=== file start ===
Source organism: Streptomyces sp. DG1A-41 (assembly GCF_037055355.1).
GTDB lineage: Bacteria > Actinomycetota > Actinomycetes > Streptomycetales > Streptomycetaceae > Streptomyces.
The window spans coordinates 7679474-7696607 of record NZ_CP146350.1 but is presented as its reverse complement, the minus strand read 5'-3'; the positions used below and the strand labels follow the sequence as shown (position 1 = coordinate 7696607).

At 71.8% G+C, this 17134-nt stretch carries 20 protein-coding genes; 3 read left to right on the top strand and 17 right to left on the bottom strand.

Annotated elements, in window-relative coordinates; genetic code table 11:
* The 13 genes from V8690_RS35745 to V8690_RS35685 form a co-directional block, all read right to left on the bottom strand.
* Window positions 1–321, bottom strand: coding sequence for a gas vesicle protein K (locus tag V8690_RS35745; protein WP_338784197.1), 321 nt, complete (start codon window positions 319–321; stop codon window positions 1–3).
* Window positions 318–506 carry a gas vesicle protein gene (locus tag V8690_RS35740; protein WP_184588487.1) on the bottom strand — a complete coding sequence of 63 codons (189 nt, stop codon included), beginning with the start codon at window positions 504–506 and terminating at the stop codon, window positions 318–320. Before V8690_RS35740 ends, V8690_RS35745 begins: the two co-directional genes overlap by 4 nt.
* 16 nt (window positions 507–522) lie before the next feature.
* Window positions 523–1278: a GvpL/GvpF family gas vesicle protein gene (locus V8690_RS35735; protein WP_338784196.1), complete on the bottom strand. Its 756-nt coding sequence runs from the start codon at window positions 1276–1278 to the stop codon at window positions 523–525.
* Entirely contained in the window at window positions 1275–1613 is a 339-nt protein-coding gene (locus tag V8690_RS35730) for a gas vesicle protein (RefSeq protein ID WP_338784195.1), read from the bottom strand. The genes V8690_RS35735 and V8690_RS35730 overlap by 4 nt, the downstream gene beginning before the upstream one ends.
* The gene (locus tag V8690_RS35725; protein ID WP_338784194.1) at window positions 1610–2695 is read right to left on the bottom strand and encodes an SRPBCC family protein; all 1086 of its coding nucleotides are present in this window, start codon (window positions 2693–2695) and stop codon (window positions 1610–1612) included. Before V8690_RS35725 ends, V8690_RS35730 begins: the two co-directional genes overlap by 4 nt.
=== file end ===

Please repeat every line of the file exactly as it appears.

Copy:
Source organism: Streptomyces sp. DG1A-41 (assembly GCF_037055355.1).
GTDB lineage: Bacteria > Actinomycetota > Actinomycetes > Streptomycetales > Streptomycetaceae > Streptomyces.
The window spans coordinates 7679474-7696607 of record NZ_CP146350.1 but is presented as its reverse complement, the minus strand read 5'-3'; the positions used below and the strand labels follow the sequence as shown (position 1 = coordinate 7696607).

At 71.8% G+C, this 17134-nt stretch carries 20 protein-coding genes; 3 read left to right on the top strand and 17 right to left on the bottom strand.

Annotated elements, in window-relative coordinates; genetic code table 11:
* The 13 genes from V8690_RS35745 to V8690_RS35685 form a co-directional block, all read right to left on the bottom strand.
* Window positions 1–321, bottom strand: coding sequence for a gas vesicle protein K (locus tag V8690_RS35745; protein WP_338784197.1), 321 nt, complete (start codon window positions 319–321; stop codon window positions 1–3).
* Window positions 318–506 carry a gas vesicle protein gene (locus tag V8690_RS35740; protein WP_184588487.1) on the bottom strand — a complete coding sequence of 63 codons (189 nt, stop codon included), beginning with the start codon at window positions 504–506 and terminating at the stop codon, window positions 318–320. Before V8690_RS35740 ends, V8690_RS35745 begins: the two co-directional genes overlap by 4 nt.
* 16 nt (window positions 507–522) lie before the next feature.
* Window positions 523–1278: a GvpL/GvpF family gas vesicle protein gene (locus V8690_RS35735; protein WP_338784196.1), complete on the bottom strand. Its 756-nt coding sequence runs from the start codon at window positions 1276–1278 to the stop codon at window positions 523–525.
* Entirely contained in the window at window positions 1275–1613 is a 339-nt protein-coding gene (locus tag V8690_RS35730) for a gas vesicle protein (RefSeq protein ID WP_338784195.1), read from the bottom strand. The genes V8690_RS35735 and V8690_RS35730 overlap by 4 nt, the downstream gene beginning before the upstream one ends.
* The gene (locus tag V8690_RS35725; protein ID WP_338784194.1) at window positions 1610–2695 is read right to left on the bottom strand and encodes an SRPBCC family protein; all 1086 of its coding nucleotides are present in this window, start codon (window positions 2693–2695) and stop codon (window positions 1610–1612) included. Before V8690_RS35725 ends, V8690_RS35730 begins: the two co-directional genes overlap by 4 nt.